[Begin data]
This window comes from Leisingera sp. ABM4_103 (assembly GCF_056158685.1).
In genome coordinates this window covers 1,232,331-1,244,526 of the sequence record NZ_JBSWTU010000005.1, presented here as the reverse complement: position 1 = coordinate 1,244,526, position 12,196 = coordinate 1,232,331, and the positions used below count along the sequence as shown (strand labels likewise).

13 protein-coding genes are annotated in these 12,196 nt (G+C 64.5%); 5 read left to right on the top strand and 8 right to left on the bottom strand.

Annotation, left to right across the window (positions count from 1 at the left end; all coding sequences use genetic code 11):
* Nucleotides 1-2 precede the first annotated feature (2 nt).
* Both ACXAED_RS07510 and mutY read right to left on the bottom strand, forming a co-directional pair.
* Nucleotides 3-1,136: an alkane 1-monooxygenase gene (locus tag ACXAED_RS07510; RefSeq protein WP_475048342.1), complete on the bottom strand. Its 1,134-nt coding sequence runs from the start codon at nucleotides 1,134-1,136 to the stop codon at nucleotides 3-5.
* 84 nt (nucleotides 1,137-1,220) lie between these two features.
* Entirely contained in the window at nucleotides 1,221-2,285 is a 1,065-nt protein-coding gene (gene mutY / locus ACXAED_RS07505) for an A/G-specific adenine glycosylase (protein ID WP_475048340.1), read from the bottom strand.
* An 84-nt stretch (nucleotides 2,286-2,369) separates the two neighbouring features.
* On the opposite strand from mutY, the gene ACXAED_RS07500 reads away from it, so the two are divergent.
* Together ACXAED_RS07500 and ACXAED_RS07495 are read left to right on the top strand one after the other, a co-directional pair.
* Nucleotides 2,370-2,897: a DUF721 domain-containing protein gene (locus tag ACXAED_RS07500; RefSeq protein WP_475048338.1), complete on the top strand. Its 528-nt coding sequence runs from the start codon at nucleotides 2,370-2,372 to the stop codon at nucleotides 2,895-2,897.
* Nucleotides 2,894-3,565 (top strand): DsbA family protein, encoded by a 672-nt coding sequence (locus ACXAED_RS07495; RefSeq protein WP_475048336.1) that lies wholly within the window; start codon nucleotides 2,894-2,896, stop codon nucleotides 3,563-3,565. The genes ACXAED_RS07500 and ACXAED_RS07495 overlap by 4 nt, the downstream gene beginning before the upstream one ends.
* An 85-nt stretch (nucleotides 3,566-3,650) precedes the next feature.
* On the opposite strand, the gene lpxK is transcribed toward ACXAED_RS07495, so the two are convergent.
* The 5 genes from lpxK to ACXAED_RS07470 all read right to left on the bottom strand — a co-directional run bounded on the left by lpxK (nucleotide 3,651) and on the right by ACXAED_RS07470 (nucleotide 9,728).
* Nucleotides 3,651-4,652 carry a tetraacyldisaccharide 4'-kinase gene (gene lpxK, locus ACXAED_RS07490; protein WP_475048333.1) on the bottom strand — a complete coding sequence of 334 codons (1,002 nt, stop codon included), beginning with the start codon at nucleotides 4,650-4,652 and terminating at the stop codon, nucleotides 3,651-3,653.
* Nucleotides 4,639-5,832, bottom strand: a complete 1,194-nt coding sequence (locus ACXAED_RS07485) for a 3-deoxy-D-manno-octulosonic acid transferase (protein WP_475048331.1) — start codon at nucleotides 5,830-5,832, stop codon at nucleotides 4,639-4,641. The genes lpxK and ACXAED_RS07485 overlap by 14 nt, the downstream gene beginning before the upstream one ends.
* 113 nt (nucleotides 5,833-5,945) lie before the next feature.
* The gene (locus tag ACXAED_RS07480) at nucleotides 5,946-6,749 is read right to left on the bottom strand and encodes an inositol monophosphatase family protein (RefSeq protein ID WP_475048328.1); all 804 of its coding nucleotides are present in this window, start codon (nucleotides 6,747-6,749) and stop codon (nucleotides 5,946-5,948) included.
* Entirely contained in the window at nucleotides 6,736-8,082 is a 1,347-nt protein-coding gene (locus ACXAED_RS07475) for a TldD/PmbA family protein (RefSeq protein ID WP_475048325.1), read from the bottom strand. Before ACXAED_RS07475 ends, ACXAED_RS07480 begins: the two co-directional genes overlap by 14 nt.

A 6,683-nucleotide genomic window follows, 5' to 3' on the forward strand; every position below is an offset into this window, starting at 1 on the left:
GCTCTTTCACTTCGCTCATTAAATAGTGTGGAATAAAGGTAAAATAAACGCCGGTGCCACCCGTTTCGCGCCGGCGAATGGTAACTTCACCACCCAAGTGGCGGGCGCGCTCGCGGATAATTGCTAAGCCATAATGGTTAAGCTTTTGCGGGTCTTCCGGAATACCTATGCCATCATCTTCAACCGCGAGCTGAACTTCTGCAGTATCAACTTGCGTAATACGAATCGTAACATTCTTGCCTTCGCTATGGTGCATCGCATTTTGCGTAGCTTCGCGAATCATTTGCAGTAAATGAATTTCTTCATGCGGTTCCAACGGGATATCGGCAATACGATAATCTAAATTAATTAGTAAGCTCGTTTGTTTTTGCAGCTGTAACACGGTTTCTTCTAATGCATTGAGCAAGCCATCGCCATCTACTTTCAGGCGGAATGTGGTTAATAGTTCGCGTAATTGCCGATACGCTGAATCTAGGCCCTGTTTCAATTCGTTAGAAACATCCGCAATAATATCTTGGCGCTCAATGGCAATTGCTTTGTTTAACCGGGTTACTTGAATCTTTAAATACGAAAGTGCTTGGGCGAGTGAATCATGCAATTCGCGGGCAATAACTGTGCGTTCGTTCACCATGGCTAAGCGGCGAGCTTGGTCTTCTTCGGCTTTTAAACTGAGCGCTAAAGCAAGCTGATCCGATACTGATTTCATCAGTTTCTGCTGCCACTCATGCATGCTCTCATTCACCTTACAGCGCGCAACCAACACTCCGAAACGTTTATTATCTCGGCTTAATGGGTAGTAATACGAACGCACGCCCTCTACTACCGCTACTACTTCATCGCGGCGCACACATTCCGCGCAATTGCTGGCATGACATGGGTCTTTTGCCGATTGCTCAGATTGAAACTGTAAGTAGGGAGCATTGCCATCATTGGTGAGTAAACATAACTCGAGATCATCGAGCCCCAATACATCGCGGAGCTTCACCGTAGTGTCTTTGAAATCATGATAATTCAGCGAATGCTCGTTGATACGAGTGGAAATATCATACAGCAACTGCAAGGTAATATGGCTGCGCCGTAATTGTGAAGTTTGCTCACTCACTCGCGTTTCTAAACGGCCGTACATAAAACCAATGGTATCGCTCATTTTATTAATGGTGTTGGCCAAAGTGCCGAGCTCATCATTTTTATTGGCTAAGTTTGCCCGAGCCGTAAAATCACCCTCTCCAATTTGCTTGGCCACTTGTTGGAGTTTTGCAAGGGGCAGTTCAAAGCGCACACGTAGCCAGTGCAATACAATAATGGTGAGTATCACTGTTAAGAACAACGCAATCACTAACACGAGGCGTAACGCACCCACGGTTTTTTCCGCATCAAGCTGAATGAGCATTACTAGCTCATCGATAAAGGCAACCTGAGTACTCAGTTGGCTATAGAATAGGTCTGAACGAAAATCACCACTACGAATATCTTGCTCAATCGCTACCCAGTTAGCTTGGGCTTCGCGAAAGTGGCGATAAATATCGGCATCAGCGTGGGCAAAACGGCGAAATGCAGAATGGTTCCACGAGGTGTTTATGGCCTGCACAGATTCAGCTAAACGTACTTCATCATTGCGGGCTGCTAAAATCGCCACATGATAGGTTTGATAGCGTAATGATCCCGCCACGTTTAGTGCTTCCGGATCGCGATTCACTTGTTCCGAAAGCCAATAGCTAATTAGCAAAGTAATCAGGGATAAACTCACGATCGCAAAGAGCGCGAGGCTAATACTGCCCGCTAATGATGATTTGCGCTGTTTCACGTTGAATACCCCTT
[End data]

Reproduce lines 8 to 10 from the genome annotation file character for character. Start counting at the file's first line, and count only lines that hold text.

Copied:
* 84 nt (nucleotides 1,137-1,220) lie between these two features.
* Entirely contained in the window at nucleotides 1,221-2,285 is a 1,065-nt protein-coding gene (gene mutY / locus ACXAED_RS07505) for an A/G-specific adenine glycosylase (protein ID WP_475048340.1), read from the bottom strand.
* An 84-nt stretch (nucleotides 2,286-2,369) separates the two neighbouring features.